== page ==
Anthropology Department Speakers' Series
Post-doc researcher, LABANOF (Laboratorio di Antropologia e Odontologia Forense), Department of Biomedical Science for Health, University of Milan (Italy)
Common Forensic Protocols and Strategies for the Identification of Dead Migrants
Hundreds of thousands of victims from Africa and the Middle East are fleeing war and violation of human rights via the Mediterranean Sea. Recently, the increase of this migratory flow has caused a humanitarian tragedy with global implications, resulting often in an “epidemic” of deaths. Many of the bodies recovered are unidentified, and so far no proper actions have been taken in Europe on a large scale for dealing with this issue, except for an initial, isolated attempt in Italy. In the past few years, the Italian Government’s Office of the Commissioner for Missing Persons together with the University of Milan, specifically with LABANOF (Laboratorio di Antropologia e Odontologia Forense), started a pilot project focused on the identification of a large number of victims who died in three recent, major shipwrecks which occurred in the Mediterranean Sea.
The activities performed in this Italian experience represented an
important precedent and effort in Europe, demonstrating it to be a significant
step towards a potential standard for the management of future similar
emergencies. It also highlighted the complexity of the problem from a logistic,
administrative, technical and legal point of view. The OpID project carried out
by FACTS at Texas State University represents a US model with which to compare
the Italian project: sharing such experiences may be useful for developing
solutions that should be adopted also in other European Countries with the
intent to achieve higher percentages of success in the personal identification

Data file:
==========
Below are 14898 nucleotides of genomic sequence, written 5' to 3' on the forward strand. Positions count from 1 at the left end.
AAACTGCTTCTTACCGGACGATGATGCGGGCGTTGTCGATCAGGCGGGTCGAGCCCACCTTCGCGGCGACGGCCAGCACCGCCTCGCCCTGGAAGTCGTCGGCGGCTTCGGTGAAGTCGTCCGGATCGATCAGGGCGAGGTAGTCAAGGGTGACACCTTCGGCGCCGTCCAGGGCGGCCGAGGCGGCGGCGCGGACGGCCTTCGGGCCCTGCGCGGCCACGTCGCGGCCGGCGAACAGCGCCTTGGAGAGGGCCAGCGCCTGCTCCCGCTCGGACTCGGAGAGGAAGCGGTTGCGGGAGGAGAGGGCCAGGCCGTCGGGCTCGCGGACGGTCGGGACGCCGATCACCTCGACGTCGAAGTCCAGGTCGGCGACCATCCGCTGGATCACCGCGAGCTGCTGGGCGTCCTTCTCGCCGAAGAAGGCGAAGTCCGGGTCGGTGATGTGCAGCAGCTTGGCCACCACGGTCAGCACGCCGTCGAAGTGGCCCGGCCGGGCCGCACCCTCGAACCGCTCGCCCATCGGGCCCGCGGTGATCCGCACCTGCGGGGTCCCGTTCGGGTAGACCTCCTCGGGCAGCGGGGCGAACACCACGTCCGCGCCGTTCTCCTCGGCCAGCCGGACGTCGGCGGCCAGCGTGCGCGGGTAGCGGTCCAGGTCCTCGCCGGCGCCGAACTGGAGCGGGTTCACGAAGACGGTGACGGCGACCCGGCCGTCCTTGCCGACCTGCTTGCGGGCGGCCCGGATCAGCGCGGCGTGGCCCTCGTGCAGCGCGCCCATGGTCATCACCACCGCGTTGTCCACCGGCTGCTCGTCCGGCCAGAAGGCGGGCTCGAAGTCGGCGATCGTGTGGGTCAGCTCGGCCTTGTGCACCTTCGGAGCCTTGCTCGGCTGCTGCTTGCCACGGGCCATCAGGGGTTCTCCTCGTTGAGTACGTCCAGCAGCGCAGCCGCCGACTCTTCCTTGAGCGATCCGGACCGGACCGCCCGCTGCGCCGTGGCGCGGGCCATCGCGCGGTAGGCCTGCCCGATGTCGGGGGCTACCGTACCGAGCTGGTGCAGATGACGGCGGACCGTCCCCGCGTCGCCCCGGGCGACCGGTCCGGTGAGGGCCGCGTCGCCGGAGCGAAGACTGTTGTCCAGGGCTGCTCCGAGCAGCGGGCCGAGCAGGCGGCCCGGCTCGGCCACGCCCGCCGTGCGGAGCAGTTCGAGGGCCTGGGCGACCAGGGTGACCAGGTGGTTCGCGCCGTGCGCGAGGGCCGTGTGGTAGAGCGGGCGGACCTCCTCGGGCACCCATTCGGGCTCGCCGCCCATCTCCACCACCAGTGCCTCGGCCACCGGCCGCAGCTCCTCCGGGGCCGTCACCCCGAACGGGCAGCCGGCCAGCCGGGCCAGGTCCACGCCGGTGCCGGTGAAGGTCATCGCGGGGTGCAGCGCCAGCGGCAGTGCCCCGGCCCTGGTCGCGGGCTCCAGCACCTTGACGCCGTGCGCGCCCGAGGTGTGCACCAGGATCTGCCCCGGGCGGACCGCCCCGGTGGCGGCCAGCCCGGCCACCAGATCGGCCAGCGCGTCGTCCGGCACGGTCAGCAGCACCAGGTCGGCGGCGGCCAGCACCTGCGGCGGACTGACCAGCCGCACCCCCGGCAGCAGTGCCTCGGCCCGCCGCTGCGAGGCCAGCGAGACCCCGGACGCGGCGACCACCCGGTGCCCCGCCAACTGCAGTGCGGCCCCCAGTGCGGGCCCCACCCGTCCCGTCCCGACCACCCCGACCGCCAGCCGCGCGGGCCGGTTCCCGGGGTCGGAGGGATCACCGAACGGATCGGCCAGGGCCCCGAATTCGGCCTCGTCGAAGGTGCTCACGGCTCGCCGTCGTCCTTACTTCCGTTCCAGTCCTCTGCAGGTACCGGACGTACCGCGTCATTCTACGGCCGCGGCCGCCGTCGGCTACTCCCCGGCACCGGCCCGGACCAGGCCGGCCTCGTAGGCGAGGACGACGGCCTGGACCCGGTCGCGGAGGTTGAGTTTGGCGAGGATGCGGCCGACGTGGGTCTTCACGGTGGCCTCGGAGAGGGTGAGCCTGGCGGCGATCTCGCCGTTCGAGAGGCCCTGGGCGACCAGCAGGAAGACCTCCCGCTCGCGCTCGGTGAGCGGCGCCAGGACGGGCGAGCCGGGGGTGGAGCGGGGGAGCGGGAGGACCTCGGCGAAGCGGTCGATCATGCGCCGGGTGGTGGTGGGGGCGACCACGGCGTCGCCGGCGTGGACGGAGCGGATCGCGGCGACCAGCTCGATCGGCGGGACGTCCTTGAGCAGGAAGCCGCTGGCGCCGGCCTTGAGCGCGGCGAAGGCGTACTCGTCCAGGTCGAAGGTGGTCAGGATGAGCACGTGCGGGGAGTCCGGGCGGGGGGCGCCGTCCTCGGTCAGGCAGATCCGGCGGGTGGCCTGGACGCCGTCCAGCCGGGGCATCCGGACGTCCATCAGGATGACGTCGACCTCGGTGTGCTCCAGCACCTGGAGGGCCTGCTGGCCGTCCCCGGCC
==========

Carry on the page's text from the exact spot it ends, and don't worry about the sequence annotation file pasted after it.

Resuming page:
of dead migrants.
Anthropology Department Speakers' Series
Outreach and Archives Manager, Canterbury Archaeological Trust
On the Edge of Rome: a late Iron Age and Roman Centre of Power on Britain's Channel Coast
This lecture will outline discoveries made since the 1920's at East Wear
Bay, Folkestone, England. The site, which is situated on the cliff top
overlooking the English Channel, with the coast of France easily visible on
clear days, has produced evidence of a remarkable prehistoric and Roman
settlement. Whilst human activity at the site may date back as far as the Upper
Palaeolithic, over 10,000 years ago, the height of activity seems to have been
around 2,000 years ago, in the decades between Julius Caesar's conquest of Gaul
(modern France and Belgium) and the Roman invasion of Britain under the Emperor
Claudius in AD 43. During this time, East Wear Bay appears to have become one
of the key points of contact between late Iron Age Britain and the Roman world.
Today, an annual training excavation, the East Wear Bay Archaeological Field
School, takes place every summer, with students from Texas State attending in
2015-16. This internationally important site is threatened by coastal erosion,
and the talk will outline work to date and future plans to excavate the
threatened areas before they are lost to the sea.
Texas State University was well-represented at the 2017 AAFS conference!
Several current and former Texas State Anthropology graduate students presented work at the 2017 American Academy of Forensic Sciences conference in New Orleans, Louisiana. Visit our news page for pictures and more information.
Dr. Carolyn Boyd wins the Society for American Archaeology Book Award
Carolyn Boyd has been selected by the Society for American Archaeology as the 2017 recipient of their book award for her new book, The White Shaman Mural: An Enduring Creation Narrative in Rock Art of the Lower Pecos. You can find more information her work as well as a video highlighting her work in the Lower Pecos on our news page.
Graduate student, Jessica Galea, wins American Association of Physical Anthropology (AAPA) Pollitzer Essay award.
Jessica's essay calls for a renaming of the American Association of Physical Anthropologists. It was ranked in the top 10 essays, so she has been invited to participate in the AAPA Presidential panel on, “What’s in a Name.” Jessica’s essay can be found here.
Dr. Wescott will give a presentation about the Forensic Anthropology Center at Texas State to the National Sojourners meeting on February 22.